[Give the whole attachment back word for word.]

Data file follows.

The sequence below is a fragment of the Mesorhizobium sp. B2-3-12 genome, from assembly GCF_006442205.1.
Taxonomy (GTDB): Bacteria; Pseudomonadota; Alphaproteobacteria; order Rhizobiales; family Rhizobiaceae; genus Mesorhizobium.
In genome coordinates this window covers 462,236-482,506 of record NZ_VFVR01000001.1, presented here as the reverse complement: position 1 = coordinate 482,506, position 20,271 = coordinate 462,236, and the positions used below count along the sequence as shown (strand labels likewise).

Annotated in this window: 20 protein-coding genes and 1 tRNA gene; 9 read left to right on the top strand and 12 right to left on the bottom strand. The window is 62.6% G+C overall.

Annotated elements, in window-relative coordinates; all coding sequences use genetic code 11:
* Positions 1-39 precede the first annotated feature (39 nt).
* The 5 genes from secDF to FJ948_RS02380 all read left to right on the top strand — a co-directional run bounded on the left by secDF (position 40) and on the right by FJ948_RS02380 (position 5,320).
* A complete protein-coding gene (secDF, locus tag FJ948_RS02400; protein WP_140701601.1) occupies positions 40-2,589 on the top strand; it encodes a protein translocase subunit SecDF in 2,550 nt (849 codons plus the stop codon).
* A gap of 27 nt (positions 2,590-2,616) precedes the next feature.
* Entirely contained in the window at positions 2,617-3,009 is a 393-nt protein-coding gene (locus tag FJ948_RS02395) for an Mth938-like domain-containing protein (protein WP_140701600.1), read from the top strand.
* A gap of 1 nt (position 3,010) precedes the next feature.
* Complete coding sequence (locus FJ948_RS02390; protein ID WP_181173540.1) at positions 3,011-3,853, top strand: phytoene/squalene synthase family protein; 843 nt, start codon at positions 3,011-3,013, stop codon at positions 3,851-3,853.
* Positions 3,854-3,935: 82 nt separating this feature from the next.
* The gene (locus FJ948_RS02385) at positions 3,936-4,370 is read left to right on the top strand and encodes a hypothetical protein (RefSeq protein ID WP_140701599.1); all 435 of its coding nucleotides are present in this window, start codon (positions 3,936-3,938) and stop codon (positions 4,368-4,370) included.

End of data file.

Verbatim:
The sequence below is a fragment of the Mesorhizobium sp. B2-3-12 genome, from assembly GCF_006442205.1.
Taxonomy (GTDB): Bacteria; Pseudomonadota; Alphaproteobacteria; order Rhizobiales; family Rhizobiaceae; genus Mesorhizobium.
In genome coordinates this window covers 462,236-482,506 of record NZ_VFVR01000001.1, presented here as the reverse complement: position 1 = coordinate 482,506, position 20,271 = coordinate 462,236, and the positions used below count along the sequence as shown (strand labels likewise).

Annotated in this window: 20 protein-coding genes and 1 tRNA gene; 9 read left to right on the top strand and 12 right to left on the bottom strand. The window is 62.6% G+C overall.

Annotated elements, in window-relative coordinates; all coding sequences use genetic code 11:
* Positions 1-39 precede the first annotated feature (39 nt).
* The 5 genes from secDF to FJ948_RS02380 all read left to right on the top strand — a co-directional run bounded on the left by secDF (position 40) and on the right by FJ948_RS02380 (position 5,320).
* A complete protein-coding gene (secDF, locus tag FJ948_RS02400; protein WP_140701601.1) occupies positions 40-2,589 on the top strand; it encodes a protein translocase subunit SecDF in 2,550 nt (849 codons plus the stop codon).
* A gap of 27 nt (positions 2,590-2,616) precedes the next feature.
* Entirely contained in the window at positions 2,617-3,009 is a 393-nt protein-coding gene (locus tag FJ948_RS02395) for an Mth938-like domain-containing protein (protein WP_140701600.1), read from the top strand.
* A gap of 1 nt (position 3,010) precedes the next feature.
* Complete coding sequence (locus FJ948_RS02390; protein ID WP_181173540.1) at positions 3,011-3,853, top strand: phytoene/squalene synthase family protein; 843 nt, start codon at positions 3,011-3,013, stop codon at positions 3,851-3,853.
* Positions 3,854-3,935: 82 nt separating this feature from the next.
* The gene (locus FJ948_RS02385) at positions 3,936-4,370 is read left to right on the top strand and encodes a hypothetical protein (RefSeq protein ID WP_140701599.1); all 435 of its coding nucleotides are present in this window, start codon (positions 3,936-3,938) and stop codon (positions 4,368-4,370) included.